Harsha Chawda, Mumbai, India’s first test-tube baby, gave birth to a healthy baby boy last March 7, 2016. Chawda, who is now 29, hopes that she can provide all the happiness to her son, just like what her parents did for her.
Divyapal Shah, Chawda’s husband, was also very happy and excited to take their baby boy home. Chawda gave birth in Jaslok Hospital in Mumbai. Dr. Indira Hinduja, who also lead the team during Chawda’s birth, carried out the caesarian operation.
I remember the day Harsha was born. Her parents were on top of the world and so were we. Today, Harsha can feel that. She delivered a healthy baby weighing 3.18 kilos. It is hard to believe that we have delivered more than 15,000 test-tube babies since that day.
Although Chawda gave birth through caesarian operation, her son was conceived naturally.
I am God’s gift and I believe my baby is also special.
Chawda was born on August 6, 1986. She was the second Indian test-tube baby, and the first in Mumbai. Chawda went through a lot as her father passed away and she became the sole breadwinner in her family. She also had a serious disease in 2011, which forced her to leave her job in a private company.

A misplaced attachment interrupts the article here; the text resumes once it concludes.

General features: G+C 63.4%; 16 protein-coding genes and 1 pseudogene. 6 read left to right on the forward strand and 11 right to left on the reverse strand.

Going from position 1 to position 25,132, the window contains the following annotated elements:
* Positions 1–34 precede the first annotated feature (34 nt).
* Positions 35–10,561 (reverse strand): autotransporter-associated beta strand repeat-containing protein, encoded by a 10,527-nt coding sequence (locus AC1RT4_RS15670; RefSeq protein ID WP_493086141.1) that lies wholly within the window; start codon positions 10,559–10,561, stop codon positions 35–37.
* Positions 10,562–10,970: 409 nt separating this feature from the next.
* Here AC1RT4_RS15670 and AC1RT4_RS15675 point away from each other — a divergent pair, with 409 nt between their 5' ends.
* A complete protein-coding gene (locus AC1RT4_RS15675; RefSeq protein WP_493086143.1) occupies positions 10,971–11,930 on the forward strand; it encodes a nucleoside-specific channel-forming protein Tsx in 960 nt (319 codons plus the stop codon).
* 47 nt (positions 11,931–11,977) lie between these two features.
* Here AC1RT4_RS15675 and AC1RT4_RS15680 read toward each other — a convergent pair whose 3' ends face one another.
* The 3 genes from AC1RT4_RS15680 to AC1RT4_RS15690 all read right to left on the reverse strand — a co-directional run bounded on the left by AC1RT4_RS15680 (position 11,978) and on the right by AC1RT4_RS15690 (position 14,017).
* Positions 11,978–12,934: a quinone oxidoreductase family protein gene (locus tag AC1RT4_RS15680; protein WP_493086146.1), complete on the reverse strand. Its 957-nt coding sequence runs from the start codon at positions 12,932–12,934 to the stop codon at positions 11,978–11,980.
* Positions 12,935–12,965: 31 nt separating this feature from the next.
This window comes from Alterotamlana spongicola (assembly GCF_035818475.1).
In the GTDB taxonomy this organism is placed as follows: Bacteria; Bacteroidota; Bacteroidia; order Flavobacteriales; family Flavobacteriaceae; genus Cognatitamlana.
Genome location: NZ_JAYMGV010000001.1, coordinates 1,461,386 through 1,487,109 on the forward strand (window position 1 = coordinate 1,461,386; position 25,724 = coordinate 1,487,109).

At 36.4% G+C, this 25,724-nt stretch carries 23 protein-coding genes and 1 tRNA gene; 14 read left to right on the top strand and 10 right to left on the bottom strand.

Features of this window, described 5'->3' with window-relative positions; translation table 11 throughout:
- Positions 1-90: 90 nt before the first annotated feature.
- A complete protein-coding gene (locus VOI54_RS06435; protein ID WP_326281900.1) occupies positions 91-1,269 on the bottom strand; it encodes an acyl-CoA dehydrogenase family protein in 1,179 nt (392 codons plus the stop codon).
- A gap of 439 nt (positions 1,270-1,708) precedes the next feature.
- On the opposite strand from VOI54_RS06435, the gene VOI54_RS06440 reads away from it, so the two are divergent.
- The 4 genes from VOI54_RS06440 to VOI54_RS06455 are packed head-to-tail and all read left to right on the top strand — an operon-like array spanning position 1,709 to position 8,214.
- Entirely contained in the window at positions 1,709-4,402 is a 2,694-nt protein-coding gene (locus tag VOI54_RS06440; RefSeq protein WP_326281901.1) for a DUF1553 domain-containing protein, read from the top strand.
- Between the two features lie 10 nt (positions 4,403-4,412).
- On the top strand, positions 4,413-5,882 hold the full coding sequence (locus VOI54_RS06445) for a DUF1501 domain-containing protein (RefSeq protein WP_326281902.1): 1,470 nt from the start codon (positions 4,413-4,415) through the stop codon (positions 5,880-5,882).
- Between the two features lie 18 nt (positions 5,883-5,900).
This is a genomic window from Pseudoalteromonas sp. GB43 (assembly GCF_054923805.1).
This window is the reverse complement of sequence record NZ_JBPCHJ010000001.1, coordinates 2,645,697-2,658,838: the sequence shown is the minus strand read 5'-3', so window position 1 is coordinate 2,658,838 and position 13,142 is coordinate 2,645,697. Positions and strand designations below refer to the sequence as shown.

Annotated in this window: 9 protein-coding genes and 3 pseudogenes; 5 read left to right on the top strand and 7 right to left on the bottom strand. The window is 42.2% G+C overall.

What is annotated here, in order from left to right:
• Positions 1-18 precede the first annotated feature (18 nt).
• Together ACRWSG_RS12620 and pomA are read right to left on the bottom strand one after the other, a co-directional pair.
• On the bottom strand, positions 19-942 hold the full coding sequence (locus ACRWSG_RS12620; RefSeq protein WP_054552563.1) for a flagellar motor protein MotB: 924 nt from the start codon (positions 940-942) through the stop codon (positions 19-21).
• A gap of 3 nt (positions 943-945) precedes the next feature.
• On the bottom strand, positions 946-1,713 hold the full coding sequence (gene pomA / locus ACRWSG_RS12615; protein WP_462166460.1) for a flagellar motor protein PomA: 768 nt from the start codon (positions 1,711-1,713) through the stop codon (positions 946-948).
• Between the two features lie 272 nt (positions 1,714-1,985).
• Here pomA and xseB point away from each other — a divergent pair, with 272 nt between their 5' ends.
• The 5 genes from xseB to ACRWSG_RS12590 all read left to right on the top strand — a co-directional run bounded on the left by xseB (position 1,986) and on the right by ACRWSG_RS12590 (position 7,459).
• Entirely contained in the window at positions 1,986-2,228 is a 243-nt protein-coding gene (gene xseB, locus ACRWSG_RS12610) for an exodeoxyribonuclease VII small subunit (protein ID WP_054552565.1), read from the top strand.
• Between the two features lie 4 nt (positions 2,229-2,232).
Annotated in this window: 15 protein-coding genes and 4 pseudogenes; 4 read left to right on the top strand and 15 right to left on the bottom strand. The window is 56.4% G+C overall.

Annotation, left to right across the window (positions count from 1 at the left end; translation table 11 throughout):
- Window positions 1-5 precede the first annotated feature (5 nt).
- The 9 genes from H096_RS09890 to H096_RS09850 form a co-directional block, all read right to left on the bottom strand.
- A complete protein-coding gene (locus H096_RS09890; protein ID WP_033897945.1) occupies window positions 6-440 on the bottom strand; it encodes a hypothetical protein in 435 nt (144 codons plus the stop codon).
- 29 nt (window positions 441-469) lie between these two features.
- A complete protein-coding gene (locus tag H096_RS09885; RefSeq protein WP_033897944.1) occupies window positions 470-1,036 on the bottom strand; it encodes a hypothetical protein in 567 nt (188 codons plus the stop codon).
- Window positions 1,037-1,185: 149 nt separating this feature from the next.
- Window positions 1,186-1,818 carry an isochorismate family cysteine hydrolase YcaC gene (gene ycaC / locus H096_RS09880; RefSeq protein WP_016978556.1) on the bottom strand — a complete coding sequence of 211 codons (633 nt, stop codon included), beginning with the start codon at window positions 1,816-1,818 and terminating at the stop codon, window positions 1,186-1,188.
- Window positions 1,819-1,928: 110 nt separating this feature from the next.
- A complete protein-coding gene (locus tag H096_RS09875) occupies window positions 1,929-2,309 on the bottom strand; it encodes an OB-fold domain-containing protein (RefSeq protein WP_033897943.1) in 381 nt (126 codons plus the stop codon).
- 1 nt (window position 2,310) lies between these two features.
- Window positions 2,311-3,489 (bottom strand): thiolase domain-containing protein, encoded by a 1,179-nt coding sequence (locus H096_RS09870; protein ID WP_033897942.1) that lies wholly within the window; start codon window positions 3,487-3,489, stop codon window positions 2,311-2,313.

However, in 2012, Chawda’s life took a turn as she found a new job and met her future husband, Divyapal Shah, a financial advisor from Matunga. They eventually got married after three years of dating.
Controversies surrounding India’s “first” test-tube babies
Kanupriya Agarwal alias Durga, who was born in 1978, was the first test-tube baby of India. However, it was only in 2005, that she was officially recognized as the first Indian IVF baby, 27 years after Dr Subhas Mukhopadhyay, who did the procedure, committed suicide. Dr Mukhopadhyay’s claim was not accepted by his colleagues and international scientist community at that time. He was also prevented from carrying out further work on in vitro fertilization and killed himself in 1981 due to depression. His life, however, was the inspiration for the award-winning movie, the 1991 film Ek Doctor Ki Maut starring Pankaj Kapur and Shabana Azmi.
Kruti Parekh, who also claims to be India’s first test-tube baby, was also conceived through in-vitro fertilization that was performed by Dr Patrick Steptoe, the man who first developed the technique along with Dr Robert Edwards in the UK. Parekh was born through caesarian delivery in 1985 at a hospital in Kolkhata. Her claim created a controversy in India as Dr. Hinduja says that the IVF procedure did not take place in India.
Source: DNA India